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Dhruvika writes on sustainable practices in various sectors for BuzzOnEarth. Get in touch with her at dhruvika@buzzonearth.com. Sometimes she reads her emails too.

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The women of India displayed a massive protest against gender inequality on the first day of the new year. They stood together to form a 620 kilometres (385 miles long) chain, the ‘Women’s Wall’, which equates to one seventh times of the Nile river which is the longest river of the world.

The massive rally witnessed a participation of approximately 5 million people (equivalent to the population of Costa Rica) and took place in Kerala, the southern state of India. Various politicians and celebrities attended the rally to express their disagreement with the patriarchal norms of Sabarimala temple, where women of all ages were recently allowed to enter as per the Indian Supreme Court’s judgment.

The event was only lasted for 15 minutes and was expected to see 3 million participants but the massive turnout was a big surprise. It was organized by the ruling party, CPI(M) and included members from more than 176 other socio-political organizations.

State health minister KK Shylaja led the chain at Kasaragod while senior CPM leader Brinda Karat was the last person at the end of the chain in Thiruvananthapuram.

Along with women, men also formed a wall parallel to ‘Women’s Wall’ to show support for the movement and women’s right. It is already hailed as one of the ‘defining’ movements for feminist politics in the country.

All the people in the rally made a pledge which read, “We are taking the pledge that we will uphold Renaissance values, we will stand for equality for women, we resist the attempts to make Kerala a lunatic asylum, and we will fight for secularism.”

How It All Started

The Sabarimala temple is situated in the Attathodu area in Kerala and is a place of worship for the tribal community of the region, which has a custom of restricting women in age group 10 to 50 from entering the temple. Menstruating women are also considered impure and are not allowed to enter the shrine.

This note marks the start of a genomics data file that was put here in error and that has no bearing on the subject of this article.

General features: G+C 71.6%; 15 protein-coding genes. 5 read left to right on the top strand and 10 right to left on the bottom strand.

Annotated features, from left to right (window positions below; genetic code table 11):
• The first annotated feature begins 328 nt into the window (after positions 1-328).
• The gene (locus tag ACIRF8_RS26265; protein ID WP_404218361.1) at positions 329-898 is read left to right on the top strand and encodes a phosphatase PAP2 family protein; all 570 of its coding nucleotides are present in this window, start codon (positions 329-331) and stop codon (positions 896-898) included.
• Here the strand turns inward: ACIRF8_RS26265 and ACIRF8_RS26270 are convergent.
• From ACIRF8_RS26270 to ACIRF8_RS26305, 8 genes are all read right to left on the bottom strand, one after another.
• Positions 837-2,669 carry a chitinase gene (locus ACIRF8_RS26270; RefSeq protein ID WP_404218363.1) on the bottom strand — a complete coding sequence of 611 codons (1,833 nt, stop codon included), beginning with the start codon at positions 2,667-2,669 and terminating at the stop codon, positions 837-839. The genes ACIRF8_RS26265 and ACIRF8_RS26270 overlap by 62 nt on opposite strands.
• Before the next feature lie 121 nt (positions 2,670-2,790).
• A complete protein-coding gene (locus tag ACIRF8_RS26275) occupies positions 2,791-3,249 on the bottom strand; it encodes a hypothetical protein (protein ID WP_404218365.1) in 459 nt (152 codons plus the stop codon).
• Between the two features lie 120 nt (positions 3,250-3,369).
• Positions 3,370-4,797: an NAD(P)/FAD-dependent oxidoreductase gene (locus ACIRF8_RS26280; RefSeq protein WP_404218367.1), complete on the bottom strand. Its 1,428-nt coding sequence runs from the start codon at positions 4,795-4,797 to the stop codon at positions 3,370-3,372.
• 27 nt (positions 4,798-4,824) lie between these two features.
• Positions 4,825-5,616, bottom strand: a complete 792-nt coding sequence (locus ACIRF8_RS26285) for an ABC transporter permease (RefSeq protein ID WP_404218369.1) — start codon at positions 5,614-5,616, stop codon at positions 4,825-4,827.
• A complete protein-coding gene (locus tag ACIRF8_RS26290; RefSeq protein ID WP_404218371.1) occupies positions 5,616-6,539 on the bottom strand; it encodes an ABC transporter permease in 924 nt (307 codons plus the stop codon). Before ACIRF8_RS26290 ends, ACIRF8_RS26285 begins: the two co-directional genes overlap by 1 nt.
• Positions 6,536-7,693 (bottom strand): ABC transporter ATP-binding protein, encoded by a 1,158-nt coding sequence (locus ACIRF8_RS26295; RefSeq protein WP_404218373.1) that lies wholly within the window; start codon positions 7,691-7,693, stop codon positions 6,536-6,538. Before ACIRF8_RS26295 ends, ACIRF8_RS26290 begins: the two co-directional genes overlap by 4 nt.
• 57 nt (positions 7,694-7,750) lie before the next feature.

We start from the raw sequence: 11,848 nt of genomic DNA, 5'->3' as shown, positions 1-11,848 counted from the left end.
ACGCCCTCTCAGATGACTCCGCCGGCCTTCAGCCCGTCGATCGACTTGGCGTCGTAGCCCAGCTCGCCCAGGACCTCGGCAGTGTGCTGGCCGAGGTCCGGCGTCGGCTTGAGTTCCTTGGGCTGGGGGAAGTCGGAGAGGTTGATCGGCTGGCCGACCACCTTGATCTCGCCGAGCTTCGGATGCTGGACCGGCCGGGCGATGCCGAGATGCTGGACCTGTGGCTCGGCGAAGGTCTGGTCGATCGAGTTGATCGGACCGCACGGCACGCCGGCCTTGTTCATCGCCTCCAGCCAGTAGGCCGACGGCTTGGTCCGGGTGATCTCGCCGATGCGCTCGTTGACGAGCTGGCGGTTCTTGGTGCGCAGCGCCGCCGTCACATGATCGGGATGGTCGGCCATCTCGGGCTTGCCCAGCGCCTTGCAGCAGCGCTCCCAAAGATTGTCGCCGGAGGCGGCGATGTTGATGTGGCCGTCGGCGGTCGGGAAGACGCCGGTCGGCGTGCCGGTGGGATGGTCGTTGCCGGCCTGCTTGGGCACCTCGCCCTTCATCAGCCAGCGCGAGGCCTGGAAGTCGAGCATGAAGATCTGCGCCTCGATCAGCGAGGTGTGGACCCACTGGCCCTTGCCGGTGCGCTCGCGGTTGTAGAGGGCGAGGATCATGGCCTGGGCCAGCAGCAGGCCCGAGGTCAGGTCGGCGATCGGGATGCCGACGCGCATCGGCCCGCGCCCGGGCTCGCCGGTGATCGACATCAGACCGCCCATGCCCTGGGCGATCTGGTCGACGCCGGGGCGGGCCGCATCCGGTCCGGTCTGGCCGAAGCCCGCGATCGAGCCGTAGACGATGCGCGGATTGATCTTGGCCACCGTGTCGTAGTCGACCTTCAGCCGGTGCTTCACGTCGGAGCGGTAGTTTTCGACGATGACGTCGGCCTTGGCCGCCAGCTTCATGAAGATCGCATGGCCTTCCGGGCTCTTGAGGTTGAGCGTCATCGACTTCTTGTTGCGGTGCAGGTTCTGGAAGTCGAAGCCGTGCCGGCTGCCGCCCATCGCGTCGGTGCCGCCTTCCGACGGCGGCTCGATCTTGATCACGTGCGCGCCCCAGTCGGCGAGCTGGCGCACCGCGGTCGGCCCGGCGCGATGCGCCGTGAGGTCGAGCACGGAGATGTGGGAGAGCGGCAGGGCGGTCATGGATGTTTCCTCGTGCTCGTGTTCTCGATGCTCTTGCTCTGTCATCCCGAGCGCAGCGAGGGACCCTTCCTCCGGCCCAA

The Indian Supreme Court overturned this centuries-old ban citing Article 14 of Indian Constitution that everyone should be equal before the law.

But the local tribal communities and their supporters are still protesting the court decision. They are pelting stones and shouting slogans to drive women away. Even the women police that’s been deployed in the area are facing backlash for doing their duty.

Any women who have tried to get past the mob in order to enter the temple has either had to turn back due to fatigue from fighting off the protestors, has been cut off from the gates from being outnumbered, or had stones thrown to keep them from progressing.

This is not the first time Indian women are facing issues with gender inequality due to customs and century-old laws. But the successful rally demonstrated that women are persistent in changing the norms and building a world where people of all ages, religions, backgrounds, and beliefs are treated equally.

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